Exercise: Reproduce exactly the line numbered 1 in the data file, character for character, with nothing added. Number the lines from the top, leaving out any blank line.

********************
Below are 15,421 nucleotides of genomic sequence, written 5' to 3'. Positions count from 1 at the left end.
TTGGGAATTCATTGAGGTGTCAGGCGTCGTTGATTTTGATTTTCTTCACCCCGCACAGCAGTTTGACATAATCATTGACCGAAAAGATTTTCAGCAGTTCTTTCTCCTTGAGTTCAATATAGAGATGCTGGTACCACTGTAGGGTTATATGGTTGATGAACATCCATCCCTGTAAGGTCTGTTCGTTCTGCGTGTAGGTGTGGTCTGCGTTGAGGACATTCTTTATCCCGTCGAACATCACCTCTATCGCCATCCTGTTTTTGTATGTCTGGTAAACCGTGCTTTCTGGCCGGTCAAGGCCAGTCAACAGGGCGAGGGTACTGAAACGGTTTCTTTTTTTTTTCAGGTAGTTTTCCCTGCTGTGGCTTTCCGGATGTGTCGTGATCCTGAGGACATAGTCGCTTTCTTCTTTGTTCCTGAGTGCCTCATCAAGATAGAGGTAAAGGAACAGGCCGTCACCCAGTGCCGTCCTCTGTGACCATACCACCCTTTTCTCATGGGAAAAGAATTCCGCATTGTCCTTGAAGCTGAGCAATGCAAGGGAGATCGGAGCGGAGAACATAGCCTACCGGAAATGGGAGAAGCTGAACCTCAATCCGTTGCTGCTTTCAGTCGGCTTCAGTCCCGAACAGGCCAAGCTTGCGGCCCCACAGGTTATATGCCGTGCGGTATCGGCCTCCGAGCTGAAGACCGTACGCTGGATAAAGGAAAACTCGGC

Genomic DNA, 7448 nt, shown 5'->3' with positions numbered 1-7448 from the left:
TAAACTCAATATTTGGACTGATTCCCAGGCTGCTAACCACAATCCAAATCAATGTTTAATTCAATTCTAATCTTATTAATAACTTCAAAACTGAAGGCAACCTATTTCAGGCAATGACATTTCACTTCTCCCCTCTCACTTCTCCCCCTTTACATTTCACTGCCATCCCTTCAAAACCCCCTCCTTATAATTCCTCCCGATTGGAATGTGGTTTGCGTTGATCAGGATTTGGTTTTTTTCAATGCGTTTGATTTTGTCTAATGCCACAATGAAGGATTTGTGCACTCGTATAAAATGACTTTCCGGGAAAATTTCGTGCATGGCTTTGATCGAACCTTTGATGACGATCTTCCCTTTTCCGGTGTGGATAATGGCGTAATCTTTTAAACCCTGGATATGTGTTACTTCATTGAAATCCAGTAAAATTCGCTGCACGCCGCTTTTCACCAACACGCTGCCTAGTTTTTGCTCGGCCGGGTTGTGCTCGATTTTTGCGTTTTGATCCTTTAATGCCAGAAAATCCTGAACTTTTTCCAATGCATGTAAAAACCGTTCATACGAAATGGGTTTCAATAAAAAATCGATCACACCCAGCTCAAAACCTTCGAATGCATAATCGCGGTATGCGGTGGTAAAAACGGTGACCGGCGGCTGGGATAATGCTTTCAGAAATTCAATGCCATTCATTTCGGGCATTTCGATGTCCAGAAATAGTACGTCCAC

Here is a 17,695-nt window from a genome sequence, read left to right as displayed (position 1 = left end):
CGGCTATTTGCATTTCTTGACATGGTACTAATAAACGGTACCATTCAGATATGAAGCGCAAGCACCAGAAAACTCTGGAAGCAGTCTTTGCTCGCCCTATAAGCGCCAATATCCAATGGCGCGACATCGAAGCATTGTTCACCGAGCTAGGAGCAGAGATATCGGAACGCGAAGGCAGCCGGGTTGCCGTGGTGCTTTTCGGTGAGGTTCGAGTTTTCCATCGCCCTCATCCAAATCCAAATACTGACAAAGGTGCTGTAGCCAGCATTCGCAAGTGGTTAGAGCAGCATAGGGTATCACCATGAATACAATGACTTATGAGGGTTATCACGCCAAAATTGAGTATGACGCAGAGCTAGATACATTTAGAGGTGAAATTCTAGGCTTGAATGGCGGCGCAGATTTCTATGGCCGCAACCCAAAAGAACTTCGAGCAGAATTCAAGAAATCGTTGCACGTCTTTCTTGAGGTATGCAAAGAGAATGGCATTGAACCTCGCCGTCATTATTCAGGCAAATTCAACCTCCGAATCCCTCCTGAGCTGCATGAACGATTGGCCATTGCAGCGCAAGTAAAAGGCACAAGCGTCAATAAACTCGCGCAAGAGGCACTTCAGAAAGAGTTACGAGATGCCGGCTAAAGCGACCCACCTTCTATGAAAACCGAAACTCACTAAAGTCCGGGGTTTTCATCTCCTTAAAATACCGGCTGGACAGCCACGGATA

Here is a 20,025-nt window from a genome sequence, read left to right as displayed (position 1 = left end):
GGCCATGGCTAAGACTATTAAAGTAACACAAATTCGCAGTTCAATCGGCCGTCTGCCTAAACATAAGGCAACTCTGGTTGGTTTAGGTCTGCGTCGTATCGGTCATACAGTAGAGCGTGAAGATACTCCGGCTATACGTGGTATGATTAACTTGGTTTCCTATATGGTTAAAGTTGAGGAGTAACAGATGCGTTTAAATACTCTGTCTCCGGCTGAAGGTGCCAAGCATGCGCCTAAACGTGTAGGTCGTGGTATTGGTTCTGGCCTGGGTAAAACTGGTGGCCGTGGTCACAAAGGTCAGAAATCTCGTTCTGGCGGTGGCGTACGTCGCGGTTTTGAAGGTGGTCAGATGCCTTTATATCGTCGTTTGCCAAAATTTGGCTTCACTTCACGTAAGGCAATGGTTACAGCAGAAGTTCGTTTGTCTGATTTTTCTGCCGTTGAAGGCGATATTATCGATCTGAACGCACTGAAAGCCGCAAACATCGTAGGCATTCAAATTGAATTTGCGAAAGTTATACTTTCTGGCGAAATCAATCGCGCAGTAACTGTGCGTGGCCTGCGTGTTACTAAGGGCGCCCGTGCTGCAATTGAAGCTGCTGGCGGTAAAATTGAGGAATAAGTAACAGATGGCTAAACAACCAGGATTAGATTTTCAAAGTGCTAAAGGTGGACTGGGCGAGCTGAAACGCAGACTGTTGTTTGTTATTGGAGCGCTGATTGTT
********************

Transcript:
Below are 15,421 nucleotides of genomic sequence, written 5' to 3'. Positions count from 1 at the left end.